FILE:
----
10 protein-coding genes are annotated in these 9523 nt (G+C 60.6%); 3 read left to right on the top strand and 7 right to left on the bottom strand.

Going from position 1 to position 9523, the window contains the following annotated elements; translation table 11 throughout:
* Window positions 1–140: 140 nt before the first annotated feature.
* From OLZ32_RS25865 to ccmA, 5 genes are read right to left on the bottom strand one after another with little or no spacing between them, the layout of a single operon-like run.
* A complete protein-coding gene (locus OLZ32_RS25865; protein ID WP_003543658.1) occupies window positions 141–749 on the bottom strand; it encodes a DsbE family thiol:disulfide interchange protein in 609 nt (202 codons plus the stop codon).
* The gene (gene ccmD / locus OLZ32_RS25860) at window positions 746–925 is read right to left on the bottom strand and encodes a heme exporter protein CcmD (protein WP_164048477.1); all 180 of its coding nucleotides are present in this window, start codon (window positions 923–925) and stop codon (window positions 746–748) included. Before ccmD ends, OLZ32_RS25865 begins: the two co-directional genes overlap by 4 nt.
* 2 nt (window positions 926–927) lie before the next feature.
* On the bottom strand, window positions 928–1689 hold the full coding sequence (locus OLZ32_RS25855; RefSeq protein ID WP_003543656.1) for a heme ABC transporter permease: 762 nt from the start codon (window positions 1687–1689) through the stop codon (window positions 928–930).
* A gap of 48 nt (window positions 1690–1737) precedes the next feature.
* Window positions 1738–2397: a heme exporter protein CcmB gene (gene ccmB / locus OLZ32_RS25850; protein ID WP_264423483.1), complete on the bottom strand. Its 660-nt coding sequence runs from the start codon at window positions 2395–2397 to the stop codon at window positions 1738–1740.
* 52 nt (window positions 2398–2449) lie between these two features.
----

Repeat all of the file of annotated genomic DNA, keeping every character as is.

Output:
10 protein-coding genes are annotated in these 9523 nt (G+C 60.6%); 3 read left to right on the top strand and 7 right to left on the bottom strand.

Going from position 1 to position 9523, the window contains the following annotated elements; translation table 11 throughout:
* Window positions 1–140: 140 nt before the first annotated feature.
* From OLZ32_RS25865 to ccmA, 5 genes are read right to left on the bottom strand one after another with little or no spacing between them, the layout of a single operon-like run.
* A complete protein-coding gene (locus OLZ32_RS25865; protein ID WP_003543658.1) occupies window positions 141–749 on the bottom strand; it encodes a DsbE family thiol:disulfide interchange protein in 609 nt (202 codons plus the stop codon).
* The gene (gene ccmD / locus OLZ32_RS25860) at window positions 746–925 is read right to left on the bottom strand and encodes a heme exporter protein CcmD (protein WP_164048477.1); all 180 of its coding nucleotides are present in this window, start codon (window positions 923–925) and stop codon (window positions 746–748) included. Before ccmD ends, OLZ32_RS25865 begins: the two co-directional genes overlap by 4 nt.
* 2 nt (window positions 926–927) lie before the next feature.
* On the bottom strand, window positions 928–1689 hold the full coding sequence (locus OLZ32_RS25855; RefSeq protein ID WP_003543656.1) for a heme ABC transporter permease: 762 nt from the start codon (window positions 1687–1689) through the stop codon (window positions 928–930).
* A gap of 48 nt (window positions 1690–1737) precedes the next feature.
* Window positions 1738–2397: a heme exporter protein CcmB gene (gene ccmB / locus OLZ32_RS25850; protein ID WP_264423483.1), complete on the bottom strand. Its 660-nt coding sequence runs from the start codon at window positions 2395–2397 to the stop codon at window positions 1738–1740.
* 52 nt (window positions 2398–2449) lie between these two features.